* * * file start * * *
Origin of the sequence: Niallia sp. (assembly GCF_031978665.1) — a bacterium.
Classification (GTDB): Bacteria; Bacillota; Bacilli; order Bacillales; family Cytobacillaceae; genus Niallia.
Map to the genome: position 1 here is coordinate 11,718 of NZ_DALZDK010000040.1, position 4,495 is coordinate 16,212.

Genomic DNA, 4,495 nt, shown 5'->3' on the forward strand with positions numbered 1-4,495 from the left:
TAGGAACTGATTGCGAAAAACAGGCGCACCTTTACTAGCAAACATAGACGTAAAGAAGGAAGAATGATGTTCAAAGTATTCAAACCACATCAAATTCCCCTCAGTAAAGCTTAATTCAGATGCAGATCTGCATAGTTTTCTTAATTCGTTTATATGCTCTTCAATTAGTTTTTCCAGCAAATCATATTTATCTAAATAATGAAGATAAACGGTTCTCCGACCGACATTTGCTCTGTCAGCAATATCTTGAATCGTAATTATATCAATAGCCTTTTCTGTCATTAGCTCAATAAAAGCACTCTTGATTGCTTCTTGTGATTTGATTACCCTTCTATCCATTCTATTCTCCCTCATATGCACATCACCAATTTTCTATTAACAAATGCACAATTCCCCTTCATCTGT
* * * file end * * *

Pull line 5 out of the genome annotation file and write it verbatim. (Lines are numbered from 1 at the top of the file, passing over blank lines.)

TAGGAACTGATTGCGAAAAACAGGCGCACCTTTACTAGCAAACATAGACGTAAAGAAGGAAGAATGATGTTCAAAGTATTCAAACCACATCAAATTCCCCTCAGTAAAGCTTAATTCAGATGCAGATCTGCATAGTTTTCTTAATTCGTTTATATGCTCTTCAATTAGTTTTTCCAGCAAATCATATTTATCTAAATAATGAAGATAAACGGTTCTCCGACCGACATTTGCTCTGTCAGCAATATCTTGAATCGTAATTATATCAATAGCCTTTTCTGTCATTAGCTCAATAAAAGCACTCTTGATTGCTTCTTGTGATTTGATTACCCTTCTATCCATTCTATTCTCCCTCATATGCACATCACCAATTTTCTATTAACAAATGCACAATTCCCCTTCATCTGT